I’m so happy with how my Hero Vest by Make it Perfect came out. I had been contemplating the vest for several weeks, so when IndieSew offered an outerwear sale I didn’t think twice. I spent my thinking power coming up with fabric combos instead.
Just like so many wardrobe essentials, vests are one of those items I don’t normally get to wear because they aren’t long enough for me. So that’s over now and I’m jumping on the vest bandwagon – and the plaid-wagon before it goes out of style. I’m so glad I did, this is so warm! It’s perfect for our very windy climate.
I added my standard 2″ to the bodice and 1″ to the hood. That tells me the pattern fit is on point. But then I needed a 24″ zipper. That is one of the reasons it took me a while to get started on this vest. I literally own over 100 zippers, but I still didn’t have one long enough. I was able to get a matching 24″ zipper from Zipperstop on Etsy. I also bought a 25″ reversible jacket zipper for my next vest. This pattern is fully lined, so it can be reversible if you make it with the concealed zipper option, which I did, and then use a reversible zipper.
For this vest I used Robert Kaufman Mammoth Plaid Flannel Americana. You can find it at Raspberry Creek Fabric right now. I lined the vest with this minky sherpa. The trim and waistband are midnight navy cotton lycra*. My only regret is that I didn’t increase the waistband width since I didn’t use ribbing like the pattern calls for.
So sherpa, and plaids and zippers, Oh my! I took forever cutting this because I wanted the plaids to match up perfectly. Then I started running out of fabric when I got to the pocket lining because I was trying to save some for this dress and a scarf. They ended up being ever so slightly off, which ultimately makes the whole side seam look off, when it’s really just the pocket lining.
Solution? Stick your hands in your pockets. It’s cold anyways.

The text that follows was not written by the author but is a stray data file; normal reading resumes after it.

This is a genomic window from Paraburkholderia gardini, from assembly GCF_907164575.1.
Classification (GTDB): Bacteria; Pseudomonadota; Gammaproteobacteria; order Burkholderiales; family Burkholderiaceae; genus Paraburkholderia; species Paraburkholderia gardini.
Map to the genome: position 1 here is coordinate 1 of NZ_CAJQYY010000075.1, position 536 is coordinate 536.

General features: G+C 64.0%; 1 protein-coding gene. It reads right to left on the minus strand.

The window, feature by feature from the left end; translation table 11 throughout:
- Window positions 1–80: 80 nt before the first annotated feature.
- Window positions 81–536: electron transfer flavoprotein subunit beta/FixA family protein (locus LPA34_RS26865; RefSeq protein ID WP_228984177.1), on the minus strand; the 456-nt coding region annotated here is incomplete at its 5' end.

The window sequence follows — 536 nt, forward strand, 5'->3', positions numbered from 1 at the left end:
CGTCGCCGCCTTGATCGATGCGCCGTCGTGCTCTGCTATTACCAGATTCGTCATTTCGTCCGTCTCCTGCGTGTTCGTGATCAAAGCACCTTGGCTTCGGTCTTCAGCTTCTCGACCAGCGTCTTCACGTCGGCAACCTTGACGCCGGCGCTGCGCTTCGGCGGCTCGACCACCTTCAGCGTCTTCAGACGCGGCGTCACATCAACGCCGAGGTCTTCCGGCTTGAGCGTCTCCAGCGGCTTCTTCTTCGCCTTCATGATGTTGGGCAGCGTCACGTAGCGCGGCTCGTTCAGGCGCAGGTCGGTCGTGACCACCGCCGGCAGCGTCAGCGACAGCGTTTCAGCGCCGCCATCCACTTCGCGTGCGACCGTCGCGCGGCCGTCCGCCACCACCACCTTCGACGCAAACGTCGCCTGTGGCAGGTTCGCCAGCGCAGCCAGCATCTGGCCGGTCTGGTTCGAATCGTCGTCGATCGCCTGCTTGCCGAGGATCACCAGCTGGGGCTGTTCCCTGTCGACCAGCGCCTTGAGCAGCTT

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I’d never worked with sherpa before. That was interesting. It’s basically a knit, but really thick, so at times I felt like I was just shoving it through my machine similar to how my daughter shoves food into her mouth. But it came together cleanly. My daughter on the other hand…
I ended up putting the zipper in twice. The instructions give a handy tip for making sure the seam at the waistband and bodice line up evenly across the zipper, so I got that right, but my plaid was off by about a 1/8-1/4″ inch. I then applied that same technique to the plaid and marked the zipper where each plaid stripe started and stopped, just like this.
I also added topstitching to the zipper. Ta da! Look at that plaid matching!
I like the hood style with the strip down the center. I’ve only ever made hoods for hoodies and this is the first time I’ve had an outerwear hood fit comfortably like this, so that was nice..and comfy…and soft…oh so soft.
I normally shy away from binding because it is a pain, but a knit binding on a woven fabric comes together quite nicely because of the structure from the woven and the ease from the knit. The binding gives a very professional finished look and precise detail to the pockets.
I got a quilted knit for my next vest and I plan to pair it with a solid so that it is a little more versatile and also comes together quickly. I’m still not sure what I will use for a solid. Maybe a denim? We’ll see, I’m up for suggestions! I also plan to make deeper and longer pockets next time. Currently my long hands put a lot of pressure on the pocket seams. I also want the depth so that my phone can nestle in there and be all snuggly and warm, just like me.

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